Boosting the Sensitivity of Ligand-Protein Screening by NMR of Long-Lived States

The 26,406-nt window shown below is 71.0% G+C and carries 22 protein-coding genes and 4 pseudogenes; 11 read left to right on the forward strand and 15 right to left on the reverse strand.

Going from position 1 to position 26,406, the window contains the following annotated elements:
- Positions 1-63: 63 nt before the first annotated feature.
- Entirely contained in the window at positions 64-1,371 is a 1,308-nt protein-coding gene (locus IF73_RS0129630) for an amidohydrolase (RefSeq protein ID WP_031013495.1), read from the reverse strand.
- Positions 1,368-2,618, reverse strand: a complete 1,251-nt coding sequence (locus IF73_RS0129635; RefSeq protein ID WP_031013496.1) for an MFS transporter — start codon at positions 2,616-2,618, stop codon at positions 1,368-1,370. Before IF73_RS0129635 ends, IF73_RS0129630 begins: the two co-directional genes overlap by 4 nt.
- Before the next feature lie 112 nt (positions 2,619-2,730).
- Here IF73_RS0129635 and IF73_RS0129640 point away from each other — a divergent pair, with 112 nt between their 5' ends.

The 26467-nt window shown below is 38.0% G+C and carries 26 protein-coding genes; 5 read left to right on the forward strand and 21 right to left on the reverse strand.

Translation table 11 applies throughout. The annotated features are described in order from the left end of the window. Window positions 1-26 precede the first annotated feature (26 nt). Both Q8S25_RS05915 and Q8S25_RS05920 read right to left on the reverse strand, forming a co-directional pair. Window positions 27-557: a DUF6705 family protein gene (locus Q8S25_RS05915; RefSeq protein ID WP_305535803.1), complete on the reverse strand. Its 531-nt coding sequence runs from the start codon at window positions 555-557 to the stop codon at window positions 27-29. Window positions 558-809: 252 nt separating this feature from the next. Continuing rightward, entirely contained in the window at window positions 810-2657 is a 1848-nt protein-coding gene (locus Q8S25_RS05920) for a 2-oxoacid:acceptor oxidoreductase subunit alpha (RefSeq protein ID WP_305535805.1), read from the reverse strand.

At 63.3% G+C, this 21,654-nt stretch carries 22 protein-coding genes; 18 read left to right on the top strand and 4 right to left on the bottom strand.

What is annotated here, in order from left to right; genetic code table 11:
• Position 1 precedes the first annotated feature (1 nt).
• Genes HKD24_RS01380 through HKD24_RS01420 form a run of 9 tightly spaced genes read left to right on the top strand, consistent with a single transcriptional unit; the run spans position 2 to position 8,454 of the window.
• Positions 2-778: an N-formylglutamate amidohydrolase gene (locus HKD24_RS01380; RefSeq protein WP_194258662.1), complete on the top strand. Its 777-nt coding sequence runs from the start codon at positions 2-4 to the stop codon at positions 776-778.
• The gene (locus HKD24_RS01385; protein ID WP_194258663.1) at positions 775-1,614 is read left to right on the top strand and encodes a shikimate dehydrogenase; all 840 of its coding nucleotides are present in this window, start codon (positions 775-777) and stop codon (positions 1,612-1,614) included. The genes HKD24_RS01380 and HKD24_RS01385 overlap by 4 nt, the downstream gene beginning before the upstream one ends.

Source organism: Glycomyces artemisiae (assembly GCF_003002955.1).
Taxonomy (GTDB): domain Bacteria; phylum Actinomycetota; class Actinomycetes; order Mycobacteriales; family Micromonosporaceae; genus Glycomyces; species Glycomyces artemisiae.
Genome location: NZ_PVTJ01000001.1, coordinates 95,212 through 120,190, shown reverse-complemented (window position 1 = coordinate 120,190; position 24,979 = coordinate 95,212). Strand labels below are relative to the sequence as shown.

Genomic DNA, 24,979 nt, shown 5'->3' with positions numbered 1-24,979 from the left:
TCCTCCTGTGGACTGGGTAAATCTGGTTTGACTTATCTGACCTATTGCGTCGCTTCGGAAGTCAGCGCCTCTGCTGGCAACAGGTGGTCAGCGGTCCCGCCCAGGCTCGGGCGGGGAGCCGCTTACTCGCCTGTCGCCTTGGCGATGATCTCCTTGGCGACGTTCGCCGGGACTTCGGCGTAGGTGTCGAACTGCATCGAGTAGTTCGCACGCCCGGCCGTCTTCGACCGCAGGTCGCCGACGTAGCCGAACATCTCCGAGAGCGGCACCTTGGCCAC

A new NMR method for the study of ligand protein interactions exploits the unusual lifetimes of long-lived states (LLSs). The new method provides better contrast between bound and free ligands and requires a protein-ligand ratio ca. 25 times lower than for established T-1 rho methods, thus saving on costly proteins. The new LLS method was applied to the screening of inhibitors of urokinase-type plasminogen activator (uPA), which is a prototypical target of cancer research. With only 10 mu M protein, a dissociation constant (K-D) of 180 +/- 20 nM was determined for the strong ligand (inhibitor) UK-18, which can be compared with K-D = 157 +/- 39 nM determined by the established surface plasmon resonance method.